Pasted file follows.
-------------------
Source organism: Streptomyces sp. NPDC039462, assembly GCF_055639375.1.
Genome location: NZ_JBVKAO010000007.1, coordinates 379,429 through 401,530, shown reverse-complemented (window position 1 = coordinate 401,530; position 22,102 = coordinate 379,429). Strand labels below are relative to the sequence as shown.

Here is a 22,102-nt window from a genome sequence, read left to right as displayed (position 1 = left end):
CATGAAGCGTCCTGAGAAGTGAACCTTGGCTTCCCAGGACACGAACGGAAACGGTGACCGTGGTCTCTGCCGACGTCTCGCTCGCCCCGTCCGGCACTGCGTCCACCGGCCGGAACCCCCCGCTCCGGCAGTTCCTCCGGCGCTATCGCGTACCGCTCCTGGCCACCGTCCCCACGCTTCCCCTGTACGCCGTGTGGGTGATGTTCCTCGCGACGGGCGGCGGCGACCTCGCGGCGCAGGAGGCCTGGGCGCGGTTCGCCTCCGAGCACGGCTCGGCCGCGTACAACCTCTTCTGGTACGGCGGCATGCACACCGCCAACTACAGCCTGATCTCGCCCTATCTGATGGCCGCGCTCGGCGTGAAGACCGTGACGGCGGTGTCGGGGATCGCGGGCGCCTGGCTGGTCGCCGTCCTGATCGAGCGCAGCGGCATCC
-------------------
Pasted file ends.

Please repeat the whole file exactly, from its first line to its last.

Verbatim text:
Source organism: Streptomyces sp. NPDC039462, assembly GCF_055639375.1.
Genome location: NZ_JBVKAO010000007.1, coordinates 379,429 through 401,530, shown reverse-complemented (window position 1 = coordinate 401,530; position 22,102 = coordinate 379,429). Strand labels below are relative to the sequence as shown.

Here is a 22,102-nt window from a genome sequence, read left to right as displayed (position 1 = left end):
CATGAAGCGTCCTGAGAAGTGAACCTTGGCTTCCCAGGACACGAACGGAAACGGTGACCGTGGTCTCTGCCGACGTCTCGCTCGCCCCGTCCGGCACTGCGTCCACCGGCCGGAACCCCCCGCTCCGGCAGTTCCTCCGGCGCTATCGCGTACCGCTCCTGGCCACCGTCCCCACGCTTCCCCTGTACGCCGTGTGGGTGATGTTCCTCGCGACGGGCGGCGGCGACCTCGCGGCGCAGGAGGCCTGGGCGCGGTTCGCCTCCGAGCACGGCTCGGCCGCGTACAACCTCTTCTGGTACGGCGGCATGCACACCGCCAACTACAGCCTGATCTCGCCCTATCTGATGGCCGCGCTCGGCGTGAAGACCGTGACGGCGGTGTCGGGGATCGCGGGCGCCTGGCTGGTCGCCGTCCTGATCGAGCGCAGCGGCATCC